1. This is your first try at being a screenplay writer. Did the idea of adapting your book for the screen appeal?
It was very different. Everything depicted has to be spoken. In a screenplay, dialogues have a much larger role to play but briefer as much more can be shown through elements such as music, cinematography and so on. Looking back at the filming process, it wasn’t a completely energising experience. A lot needs to be thought about what is permissible and what isn’t. Regarding the adaptation, I was a little unsure since I’ve never done this. Also, while adapting a novel into a film, you lose textual value — precisely the reason why I insisted that I would be the right person to salvage it rather than someone else who does not know the words or the feel that is there in the novel. But being new I decided to give it a shot. Plus, I am a great movie buff. So perhaps after watching so many films you get an idea of what works and what doesn’t.
2. Why make the film in English? What do you think of the current state of Indian films in English?
The decision to make the film in English was completely the production guys’ call. Regarding Indian films in English, I have seen so few and cannot even recall a single one of them. I don’t think I have liked any at all.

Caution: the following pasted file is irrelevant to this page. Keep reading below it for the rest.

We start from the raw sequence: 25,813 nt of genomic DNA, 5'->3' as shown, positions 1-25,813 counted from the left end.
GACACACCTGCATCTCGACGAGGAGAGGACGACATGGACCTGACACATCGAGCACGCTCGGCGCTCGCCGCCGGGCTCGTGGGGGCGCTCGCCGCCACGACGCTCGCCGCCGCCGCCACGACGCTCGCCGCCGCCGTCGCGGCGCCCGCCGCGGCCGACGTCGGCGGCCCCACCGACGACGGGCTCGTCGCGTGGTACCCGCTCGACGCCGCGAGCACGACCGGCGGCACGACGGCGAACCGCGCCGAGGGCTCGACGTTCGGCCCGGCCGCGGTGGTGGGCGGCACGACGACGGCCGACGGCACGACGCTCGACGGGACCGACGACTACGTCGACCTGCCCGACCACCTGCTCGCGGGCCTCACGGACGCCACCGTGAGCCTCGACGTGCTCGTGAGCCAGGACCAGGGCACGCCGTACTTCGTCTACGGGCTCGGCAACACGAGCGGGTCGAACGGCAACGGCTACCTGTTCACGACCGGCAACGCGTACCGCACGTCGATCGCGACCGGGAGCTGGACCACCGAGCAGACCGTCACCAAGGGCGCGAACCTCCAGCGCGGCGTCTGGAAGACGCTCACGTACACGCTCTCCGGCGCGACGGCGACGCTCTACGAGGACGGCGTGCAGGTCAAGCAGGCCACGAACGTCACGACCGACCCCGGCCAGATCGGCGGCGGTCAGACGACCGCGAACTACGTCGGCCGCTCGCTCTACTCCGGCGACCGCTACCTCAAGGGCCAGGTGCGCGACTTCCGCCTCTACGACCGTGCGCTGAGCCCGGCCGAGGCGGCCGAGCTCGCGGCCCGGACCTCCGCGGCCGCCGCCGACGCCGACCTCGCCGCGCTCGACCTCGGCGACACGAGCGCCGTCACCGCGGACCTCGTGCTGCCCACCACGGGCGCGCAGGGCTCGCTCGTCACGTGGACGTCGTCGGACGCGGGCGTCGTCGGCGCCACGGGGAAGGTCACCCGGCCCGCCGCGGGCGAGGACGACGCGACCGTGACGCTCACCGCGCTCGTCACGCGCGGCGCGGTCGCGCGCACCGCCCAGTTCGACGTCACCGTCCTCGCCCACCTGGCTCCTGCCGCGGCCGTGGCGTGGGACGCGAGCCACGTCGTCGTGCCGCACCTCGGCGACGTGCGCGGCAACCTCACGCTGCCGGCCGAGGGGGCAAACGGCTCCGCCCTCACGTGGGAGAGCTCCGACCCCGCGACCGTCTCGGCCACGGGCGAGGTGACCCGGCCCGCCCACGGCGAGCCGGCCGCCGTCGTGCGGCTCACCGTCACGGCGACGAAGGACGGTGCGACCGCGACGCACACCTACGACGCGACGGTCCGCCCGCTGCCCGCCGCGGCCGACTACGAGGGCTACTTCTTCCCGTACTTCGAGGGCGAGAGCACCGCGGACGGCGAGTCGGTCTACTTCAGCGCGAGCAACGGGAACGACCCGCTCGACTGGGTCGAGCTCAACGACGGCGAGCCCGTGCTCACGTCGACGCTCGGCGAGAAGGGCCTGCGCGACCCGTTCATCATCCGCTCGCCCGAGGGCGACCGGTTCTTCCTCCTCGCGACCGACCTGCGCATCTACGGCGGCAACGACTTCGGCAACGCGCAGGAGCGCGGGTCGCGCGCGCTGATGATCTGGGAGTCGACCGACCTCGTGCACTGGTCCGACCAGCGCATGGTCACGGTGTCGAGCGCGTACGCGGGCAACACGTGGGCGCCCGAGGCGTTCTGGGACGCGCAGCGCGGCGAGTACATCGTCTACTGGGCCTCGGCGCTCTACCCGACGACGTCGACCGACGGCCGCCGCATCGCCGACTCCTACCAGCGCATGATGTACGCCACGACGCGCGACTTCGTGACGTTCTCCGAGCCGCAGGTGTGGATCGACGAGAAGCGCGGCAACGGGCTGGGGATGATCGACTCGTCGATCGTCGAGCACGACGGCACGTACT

3. Do you think films in India are ready to be made in English and have a dedicated audience for them? What response has the film has evoked since its release?
I’m not quite sure. Most people who go for the mainstream film experience don’t want to think at all. For the past three-four months, I’ve been religiously going to the theatres every Friday and observing the audience. Regarding the response to the film adaptation, some liked it very much while others weren’t too happy. This happened since certain stronger elements haven’t surfaced in the film. There are two parallel stories in the film — Meera and JAK. With every discussion with the director, Meera’s story got smaller. Another instance is that the film has the metaphor of cyclone that has been missed completely. Regarding future films, I am already in discussion for a film on my latest novel, Cut Like A Wound, that will be done in a regional language, as my novels are more about rural India. Besides, English from the mouth of a maid just sounds wrong.
Last Friday, Anita Nair’s scripted National Award winner, Lessons in Forgetting (adapted from Nair’s eponymous novel), hit mainstream theatres.